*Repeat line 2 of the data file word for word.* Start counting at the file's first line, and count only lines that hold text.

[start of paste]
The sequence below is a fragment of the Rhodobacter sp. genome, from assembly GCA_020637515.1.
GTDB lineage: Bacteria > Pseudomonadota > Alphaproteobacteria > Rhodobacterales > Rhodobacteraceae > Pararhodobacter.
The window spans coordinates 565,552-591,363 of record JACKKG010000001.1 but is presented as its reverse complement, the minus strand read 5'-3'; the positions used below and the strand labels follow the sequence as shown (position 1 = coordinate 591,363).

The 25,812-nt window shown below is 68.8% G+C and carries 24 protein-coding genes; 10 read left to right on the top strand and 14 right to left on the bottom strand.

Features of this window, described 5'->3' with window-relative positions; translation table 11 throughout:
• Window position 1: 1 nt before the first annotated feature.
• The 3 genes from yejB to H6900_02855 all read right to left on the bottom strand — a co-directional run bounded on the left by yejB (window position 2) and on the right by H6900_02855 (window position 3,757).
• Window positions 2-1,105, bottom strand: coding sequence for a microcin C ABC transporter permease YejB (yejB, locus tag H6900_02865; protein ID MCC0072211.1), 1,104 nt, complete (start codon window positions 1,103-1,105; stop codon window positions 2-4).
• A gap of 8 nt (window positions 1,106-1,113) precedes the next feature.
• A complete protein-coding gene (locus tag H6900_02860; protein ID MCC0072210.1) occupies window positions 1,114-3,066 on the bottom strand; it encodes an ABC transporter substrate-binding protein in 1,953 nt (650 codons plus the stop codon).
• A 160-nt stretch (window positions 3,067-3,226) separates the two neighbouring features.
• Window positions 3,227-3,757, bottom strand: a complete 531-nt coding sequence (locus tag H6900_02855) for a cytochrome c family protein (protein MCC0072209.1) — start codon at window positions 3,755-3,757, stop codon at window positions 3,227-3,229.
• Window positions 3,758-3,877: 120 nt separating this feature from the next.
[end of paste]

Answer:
GTDB lineage: Bacteria > Pseudomonadota > Alphaproteobacteria > Rhodobacterales > Rhodobacteraceae > Pararhodobacter.